Book Review: The Lost German Slave Girl by John Bailey (Macmillan 2003)
The Berkeley Heights Public Library’s First Friday Book Group will discuss attorney and author John Bailey’s The Lost German Slave Girl, a retelling of a cause celebre in ante-bellum New Orleans. The book describes the legal case of Sally Miller, a slave who claimed to be white and therefore, by law, should be freed from bondage. The author began to write a brief expose of slave law, but when the he came across this celebrated case during his research, he decided to write the story of Salome Muller/Sally Miller, the slave girl who was recognized by fellow German immigrants twenty-five years after they had immigrated to America. By writing about a specific, historic person, Bailey has made reading about slave law appeal to a wider readership than the book he had originally planned. The book is a mixed genre: mystery, legal thriller, historical non-fiction. Scenes, characters’ thoughts, dialogue are imagined or invented in ways that may seem plausible, but not provable.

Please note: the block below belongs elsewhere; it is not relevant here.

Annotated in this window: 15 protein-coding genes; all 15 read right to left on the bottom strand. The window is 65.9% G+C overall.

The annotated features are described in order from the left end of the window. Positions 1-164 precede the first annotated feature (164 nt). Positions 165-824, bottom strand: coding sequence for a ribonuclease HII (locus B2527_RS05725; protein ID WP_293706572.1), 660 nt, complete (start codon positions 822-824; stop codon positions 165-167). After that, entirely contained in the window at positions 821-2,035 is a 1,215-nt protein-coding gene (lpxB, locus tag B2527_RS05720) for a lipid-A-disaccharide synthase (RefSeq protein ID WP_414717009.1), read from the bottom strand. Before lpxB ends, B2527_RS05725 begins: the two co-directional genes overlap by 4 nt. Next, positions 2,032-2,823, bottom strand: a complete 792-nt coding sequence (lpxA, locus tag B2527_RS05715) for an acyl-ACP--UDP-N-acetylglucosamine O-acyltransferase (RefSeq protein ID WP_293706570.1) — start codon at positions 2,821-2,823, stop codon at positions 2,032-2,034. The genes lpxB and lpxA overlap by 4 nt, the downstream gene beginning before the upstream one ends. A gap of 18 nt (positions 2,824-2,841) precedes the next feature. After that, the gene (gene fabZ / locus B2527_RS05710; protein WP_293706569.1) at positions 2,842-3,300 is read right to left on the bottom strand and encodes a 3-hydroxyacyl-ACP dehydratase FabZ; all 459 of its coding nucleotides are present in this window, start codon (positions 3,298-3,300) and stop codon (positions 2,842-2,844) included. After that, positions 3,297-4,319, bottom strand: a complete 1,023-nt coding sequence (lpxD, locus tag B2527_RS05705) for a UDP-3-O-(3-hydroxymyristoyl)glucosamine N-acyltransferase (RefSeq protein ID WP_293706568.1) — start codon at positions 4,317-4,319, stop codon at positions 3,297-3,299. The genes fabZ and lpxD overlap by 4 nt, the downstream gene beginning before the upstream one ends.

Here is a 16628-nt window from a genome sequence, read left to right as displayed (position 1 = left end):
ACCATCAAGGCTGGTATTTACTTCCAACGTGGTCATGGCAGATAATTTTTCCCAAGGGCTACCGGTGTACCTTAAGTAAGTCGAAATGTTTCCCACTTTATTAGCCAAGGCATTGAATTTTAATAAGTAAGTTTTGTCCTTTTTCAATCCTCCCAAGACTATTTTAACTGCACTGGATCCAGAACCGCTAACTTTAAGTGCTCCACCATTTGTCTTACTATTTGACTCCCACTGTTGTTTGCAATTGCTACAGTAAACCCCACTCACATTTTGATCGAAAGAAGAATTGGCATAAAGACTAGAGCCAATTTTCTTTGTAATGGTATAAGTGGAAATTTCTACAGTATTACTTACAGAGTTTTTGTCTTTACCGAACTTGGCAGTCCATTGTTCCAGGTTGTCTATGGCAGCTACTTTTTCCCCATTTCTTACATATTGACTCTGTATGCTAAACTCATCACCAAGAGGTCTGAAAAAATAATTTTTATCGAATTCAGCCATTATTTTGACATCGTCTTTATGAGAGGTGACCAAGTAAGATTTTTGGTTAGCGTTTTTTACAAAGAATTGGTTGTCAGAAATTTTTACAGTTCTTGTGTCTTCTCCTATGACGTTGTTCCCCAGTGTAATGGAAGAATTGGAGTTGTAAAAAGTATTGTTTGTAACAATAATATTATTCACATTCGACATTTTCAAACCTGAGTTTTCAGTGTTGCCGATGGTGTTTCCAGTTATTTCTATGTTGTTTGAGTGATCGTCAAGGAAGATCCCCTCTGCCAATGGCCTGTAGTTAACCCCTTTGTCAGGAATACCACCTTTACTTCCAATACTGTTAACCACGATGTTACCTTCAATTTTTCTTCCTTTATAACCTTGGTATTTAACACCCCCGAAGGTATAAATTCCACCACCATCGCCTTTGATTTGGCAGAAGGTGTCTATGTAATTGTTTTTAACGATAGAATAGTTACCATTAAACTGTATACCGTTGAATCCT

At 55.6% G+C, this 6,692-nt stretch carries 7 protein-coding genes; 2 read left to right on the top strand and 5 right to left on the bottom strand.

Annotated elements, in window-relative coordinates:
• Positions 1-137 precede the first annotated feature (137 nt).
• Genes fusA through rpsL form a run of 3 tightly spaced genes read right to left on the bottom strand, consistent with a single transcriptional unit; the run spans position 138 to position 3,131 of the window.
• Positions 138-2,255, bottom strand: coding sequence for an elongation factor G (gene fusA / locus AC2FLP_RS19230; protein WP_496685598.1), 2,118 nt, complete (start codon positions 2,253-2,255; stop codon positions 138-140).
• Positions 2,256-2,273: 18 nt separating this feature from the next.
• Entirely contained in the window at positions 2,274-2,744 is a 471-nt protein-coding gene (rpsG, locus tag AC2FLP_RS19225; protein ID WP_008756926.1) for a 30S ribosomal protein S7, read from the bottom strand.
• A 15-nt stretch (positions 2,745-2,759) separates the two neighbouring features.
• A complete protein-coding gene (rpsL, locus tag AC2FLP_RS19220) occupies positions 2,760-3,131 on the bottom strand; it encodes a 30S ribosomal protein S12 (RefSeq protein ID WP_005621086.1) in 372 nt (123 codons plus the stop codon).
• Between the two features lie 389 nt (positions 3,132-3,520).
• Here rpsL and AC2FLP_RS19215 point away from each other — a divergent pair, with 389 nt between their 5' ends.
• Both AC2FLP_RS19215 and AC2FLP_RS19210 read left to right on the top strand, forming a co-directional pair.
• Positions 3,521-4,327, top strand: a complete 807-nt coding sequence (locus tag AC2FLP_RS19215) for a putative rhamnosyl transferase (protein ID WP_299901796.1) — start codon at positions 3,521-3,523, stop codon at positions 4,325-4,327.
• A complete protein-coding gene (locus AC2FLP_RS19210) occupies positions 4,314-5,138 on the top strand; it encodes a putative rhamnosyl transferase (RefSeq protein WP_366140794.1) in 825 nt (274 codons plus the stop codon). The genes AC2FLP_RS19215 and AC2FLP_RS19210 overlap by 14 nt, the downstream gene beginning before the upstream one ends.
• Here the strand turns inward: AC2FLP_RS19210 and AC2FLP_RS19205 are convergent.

Publishers Weekly (10/11/2004) writes: “Bailey elucidates the bewildering array of possible identities turned up for Sally by numerous witnesses as well as the complexities of 19th –century Louisiana slave law and the status of black women.”
Sally’s owner, generally know to be a “good” slave owner, changes her name because she already has a slave by that name and finds it too confusing to have two. Slave law enumerates at exactly what age a child may be sold and separated from his mother as Sally’s son was sold at a very young age.
Kirkus Reviews (9/1/2004) writes: “Bailey’s trial narrative is a virtual education on the bizarre legalisms once regularly applied to human chattel; when, for instance, freedom eventually comes to Sally—or whoever she was—it is denied her children.”
For further reading:
Borders Reading Guide
Washington Post Review